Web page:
Basing plans for the Northern Powerhouse on improved transport connections is misguided, according to a new report.
Northern cities like Leeds punch below their weight
The Centre for Cities says there is a case for improving transport between cities in the North but warns that ‘the allure of a "grand projet" should not divert attention from improving the places it is designed to link’.
Building the Northern Powerhouse - Lessons from the Rhine Ruhr and Randstad says that while the concept was inspired by two similar areas of Northern Europe their success ‘does not appear to be based on the strength of their transport links’.
Commuting between city regions in the Randstad in the Netherlands and Rhine-Ruhr in Germany ‘is not significantly greater than across city regions in the North of England, nor are train links much quicker’, the report says.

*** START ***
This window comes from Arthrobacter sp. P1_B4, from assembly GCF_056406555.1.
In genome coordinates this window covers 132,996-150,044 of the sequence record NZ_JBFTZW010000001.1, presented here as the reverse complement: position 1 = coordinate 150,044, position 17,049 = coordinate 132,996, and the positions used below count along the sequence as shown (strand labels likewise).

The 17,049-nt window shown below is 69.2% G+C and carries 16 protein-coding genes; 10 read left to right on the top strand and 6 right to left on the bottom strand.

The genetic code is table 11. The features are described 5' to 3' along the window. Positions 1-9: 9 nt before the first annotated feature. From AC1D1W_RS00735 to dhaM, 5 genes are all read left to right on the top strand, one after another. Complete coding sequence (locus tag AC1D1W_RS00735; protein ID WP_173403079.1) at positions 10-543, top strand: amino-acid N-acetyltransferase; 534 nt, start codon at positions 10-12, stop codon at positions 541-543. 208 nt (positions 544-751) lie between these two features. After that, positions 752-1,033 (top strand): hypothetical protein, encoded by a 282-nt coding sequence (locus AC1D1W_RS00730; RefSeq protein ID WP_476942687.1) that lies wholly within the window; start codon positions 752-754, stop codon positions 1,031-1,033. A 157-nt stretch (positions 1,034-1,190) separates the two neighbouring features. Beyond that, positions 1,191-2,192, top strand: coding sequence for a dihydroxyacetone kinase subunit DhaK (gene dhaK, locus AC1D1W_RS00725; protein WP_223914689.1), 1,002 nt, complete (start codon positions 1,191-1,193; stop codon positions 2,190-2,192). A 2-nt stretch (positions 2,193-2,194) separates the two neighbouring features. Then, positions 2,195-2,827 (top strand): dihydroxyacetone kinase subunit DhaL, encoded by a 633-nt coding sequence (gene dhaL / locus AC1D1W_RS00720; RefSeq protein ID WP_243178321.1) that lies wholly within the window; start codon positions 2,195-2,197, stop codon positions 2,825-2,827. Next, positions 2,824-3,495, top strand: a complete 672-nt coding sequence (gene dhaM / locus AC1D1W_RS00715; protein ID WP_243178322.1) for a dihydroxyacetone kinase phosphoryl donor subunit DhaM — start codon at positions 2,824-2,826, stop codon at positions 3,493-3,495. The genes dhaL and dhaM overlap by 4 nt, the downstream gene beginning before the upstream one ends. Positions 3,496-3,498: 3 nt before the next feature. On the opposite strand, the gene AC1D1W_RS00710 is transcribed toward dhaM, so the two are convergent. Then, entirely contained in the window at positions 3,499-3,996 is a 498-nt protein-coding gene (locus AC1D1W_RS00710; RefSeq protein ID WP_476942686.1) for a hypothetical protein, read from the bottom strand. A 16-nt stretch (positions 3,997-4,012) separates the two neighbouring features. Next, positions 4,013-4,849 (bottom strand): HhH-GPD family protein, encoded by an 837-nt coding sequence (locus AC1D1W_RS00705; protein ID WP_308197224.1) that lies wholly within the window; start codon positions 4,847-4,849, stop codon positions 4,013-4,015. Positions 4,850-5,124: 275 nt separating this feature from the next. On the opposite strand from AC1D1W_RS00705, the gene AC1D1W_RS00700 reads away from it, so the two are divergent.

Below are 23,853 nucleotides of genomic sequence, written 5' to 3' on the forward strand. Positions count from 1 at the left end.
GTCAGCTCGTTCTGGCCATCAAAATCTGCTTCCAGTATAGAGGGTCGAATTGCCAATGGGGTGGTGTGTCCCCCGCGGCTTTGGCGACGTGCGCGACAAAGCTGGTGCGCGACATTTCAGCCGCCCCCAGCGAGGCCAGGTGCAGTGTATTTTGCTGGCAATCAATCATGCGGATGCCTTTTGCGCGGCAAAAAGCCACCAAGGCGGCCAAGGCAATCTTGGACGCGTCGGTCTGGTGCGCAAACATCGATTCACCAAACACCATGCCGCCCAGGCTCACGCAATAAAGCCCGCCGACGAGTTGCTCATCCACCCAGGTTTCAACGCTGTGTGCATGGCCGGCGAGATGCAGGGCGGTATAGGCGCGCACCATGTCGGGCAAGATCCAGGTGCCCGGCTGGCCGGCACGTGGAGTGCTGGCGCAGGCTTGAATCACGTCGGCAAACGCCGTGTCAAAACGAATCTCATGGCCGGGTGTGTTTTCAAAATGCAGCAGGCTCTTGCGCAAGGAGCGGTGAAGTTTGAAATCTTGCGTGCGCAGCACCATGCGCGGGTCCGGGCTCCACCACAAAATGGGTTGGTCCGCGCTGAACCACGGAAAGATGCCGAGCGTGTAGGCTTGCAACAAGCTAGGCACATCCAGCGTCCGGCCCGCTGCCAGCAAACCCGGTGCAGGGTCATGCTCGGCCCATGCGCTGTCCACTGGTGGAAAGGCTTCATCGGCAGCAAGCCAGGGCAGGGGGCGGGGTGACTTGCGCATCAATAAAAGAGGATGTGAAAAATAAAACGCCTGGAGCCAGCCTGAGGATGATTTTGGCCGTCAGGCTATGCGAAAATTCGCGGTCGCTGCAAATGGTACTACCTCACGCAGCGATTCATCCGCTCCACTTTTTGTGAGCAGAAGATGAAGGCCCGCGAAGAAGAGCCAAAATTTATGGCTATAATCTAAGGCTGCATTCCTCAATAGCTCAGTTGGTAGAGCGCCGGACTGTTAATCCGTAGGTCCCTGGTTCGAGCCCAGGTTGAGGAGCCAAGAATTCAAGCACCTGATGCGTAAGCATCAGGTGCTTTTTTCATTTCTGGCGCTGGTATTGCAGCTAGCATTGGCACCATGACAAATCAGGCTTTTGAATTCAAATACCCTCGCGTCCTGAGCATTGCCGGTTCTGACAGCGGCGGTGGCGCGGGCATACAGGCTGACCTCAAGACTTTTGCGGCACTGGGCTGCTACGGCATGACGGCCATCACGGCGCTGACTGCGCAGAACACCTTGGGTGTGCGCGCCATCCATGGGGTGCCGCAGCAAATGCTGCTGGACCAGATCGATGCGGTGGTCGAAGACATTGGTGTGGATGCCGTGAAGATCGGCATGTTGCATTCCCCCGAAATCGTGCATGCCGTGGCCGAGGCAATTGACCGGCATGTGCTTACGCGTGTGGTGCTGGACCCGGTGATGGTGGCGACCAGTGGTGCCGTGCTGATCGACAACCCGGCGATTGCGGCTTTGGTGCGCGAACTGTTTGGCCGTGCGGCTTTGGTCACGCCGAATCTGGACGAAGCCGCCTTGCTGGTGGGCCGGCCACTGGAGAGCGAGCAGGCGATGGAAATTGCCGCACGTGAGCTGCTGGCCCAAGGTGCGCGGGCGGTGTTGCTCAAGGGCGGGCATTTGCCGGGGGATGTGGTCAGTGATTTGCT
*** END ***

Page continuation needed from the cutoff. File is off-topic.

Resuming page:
It adds that: ‘There is no clear policy lesson for the Northern Powerhouse from the proximity of or the links between the cities in the two areas – they just happen to be close together.’
The author of the report, economist Paul Swinney, argues that the main lesson from the two areas is that ‘strong regional economies require strongly performing cities at their heart…because the benefits of a large economy are only achieved when combined with the concentration of economic activity in specific places, specifically cities’.
He points out that while the economy of the North is also concentrated in its cities they ‘punch well below their weight in terms of their contribution to the national economy’.
According to Mr Swinney: ‘It is this underperformance that primarily explains the underperformance of the North as a whole, rather than the weakness of intercity transport links.’
To improve the performance of the North, the report recommends that policy makers prioritise supporting the growth of its cities, including:
- Increasing the density of cities
- Managing the costs of density
- Increasing the size of the pool of skilled workers
- Making decisions about economic policy at the lowest level appropriate.